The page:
May 15, 2013 by Lyn
Thursday, April 29, 2004
“Ahouva, if you’d be willing and your Keeper doesn’t mind, I’d like it if you’d spend some time with Kairos and her Students.”
Professor Pelletier had on her stern expression, the one she almost never pulled out for her own Students. Ahouva had a feeling it wasn’t quite aimed in her direction. “Why, Professor?” She almost asked why me?
The professor heard it anyway. “I’m asking all of my Students. Both Kairos and the basement students are going to take some time to adjust to life up here, and I would like those I trust to give them a bit of a hand with that adjustment.”
Those I trust was an interesting phrase. Ahouva nodded, though. Her Mentor was asking her a favor. She could do this. Well, probably.
“What kind of schedule were you thinking? Only I’ll have to ask Basalt, of course. I don’t think he’ll say no or anything. But I want to ask anyway.” She shrugged in on herself. She had been with Basalt for so much longer than Kendon had Owned her, but sometimes she still woke up terrified and unsure where she was.
“Of course.” Professor Pelletier’s answer seemed, once again, to take in both what Ahouva had said and what she hadn’t. It was more than a little unnerving. “I understand, dear. I was thinking perhaps two days a week after your magic classes?”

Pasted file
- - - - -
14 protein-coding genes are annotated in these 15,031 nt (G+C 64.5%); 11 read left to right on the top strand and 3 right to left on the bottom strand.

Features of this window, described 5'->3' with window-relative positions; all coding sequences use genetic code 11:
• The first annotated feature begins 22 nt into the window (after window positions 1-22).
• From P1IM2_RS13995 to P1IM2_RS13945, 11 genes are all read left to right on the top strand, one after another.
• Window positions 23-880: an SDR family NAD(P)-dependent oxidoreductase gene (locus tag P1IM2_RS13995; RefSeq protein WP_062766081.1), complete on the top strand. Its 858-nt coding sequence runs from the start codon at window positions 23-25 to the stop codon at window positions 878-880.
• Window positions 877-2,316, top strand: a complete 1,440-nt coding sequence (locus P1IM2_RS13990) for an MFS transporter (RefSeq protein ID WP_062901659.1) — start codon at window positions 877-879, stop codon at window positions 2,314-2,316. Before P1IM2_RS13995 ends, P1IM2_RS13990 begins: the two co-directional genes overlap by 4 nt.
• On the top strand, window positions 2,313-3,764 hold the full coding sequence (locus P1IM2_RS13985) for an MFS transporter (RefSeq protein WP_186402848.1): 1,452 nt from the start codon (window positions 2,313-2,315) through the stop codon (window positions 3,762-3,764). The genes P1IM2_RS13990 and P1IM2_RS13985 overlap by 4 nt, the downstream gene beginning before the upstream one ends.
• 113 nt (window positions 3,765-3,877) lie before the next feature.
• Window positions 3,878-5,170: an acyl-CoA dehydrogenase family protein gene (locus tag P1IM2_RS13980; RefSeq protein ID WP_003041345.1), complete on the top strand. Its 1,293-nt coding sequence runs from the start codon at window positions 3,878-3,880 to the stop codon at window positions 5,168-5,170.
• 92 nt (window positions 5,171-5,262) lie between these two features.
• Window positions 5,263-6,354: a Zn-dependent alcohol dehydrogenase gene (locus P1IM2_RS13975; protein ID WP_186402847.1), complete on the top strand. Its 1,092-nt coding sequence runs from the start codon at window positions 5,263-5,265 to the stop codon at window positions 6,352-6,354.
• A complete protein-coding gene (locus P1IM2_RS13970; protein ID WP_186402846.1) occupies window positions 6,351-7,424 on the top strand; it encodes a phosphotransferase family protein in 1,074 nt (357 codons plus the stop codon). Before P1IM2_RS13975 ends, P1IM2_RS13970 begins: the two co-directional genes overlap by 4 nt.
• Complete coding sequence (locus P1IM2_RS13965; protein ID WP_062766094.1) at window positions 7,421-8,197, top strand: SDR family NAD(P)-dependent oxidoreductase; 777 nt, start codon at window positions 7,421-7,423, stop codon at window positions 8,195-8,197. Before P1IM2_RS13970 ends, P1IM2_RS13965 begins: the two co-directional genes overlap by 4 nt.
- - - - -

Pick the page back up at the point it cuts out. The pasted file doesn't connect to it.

“I could do that. With some other cy’Pelletier?”
“I was thinking Howard and Adannaya with you, if that will work out?”
Howard and Addy. Ahouva nodded. “That seems like it would work. It’s not, say, Jeremiah…”
“Jeremiah means well.”
“Meaning well doesn’t always mean that much, Professor.” She felt heat rushing to her cheeks. “I mean…”
“I understand. Jeremiah is a little terrifying, and the fact that he’s Keeping Liliandra – Lolly – makes everything a little bit more frightening. But Howard doesn’t frighten you?”
“Howard isn’t scary.” Ahouva smiled, thinking about the bullish man. “He’s a lech, sure, but since I’ve been Kept for the whole year, he’s always been hands-off.”
“Howard is, despite his proclivities – or maybe because of them – very respectful.” The professor nodded. “I’m glad you get along with him. And Adannaya?”
“I don’t really know anything at all about her, but she seems nice enough. I mean, in cy’ree meetings and things, she’s seemed friendly. Shy, sort of?” Ahouva frowned. “Is this a quiz?”
“There is always a quiz.” The professor looked amused. “I am curious how my Students get along, yes. Adannaya had a difficult first year, and Howard, being in the crew he is in…”
“There was that fight,” Ahouva allowed. “But they did that for fun.” She wrinkled her nose. “I don’t really get that, but Basalt seemed thrilled to end up in Doctor Caitrin’s.”
“Some people enjoy that sort of physical conflict. Not you?”
“Oh, no.” She found herself curling up a bit. “I mean, I enjoy a good argument as much as the next person – “
“Maybe a bit more.”
Professor Pelletier made her smile, in a way she really liked. She shared one of those smiles with her Mentor, now, one of those we are women together sort of smiles.
“There’s this bumper sticker…” She offered it cautiously, not certain if the Professor had even ever had a car. “Well-Behaved Women Rarely Make History?”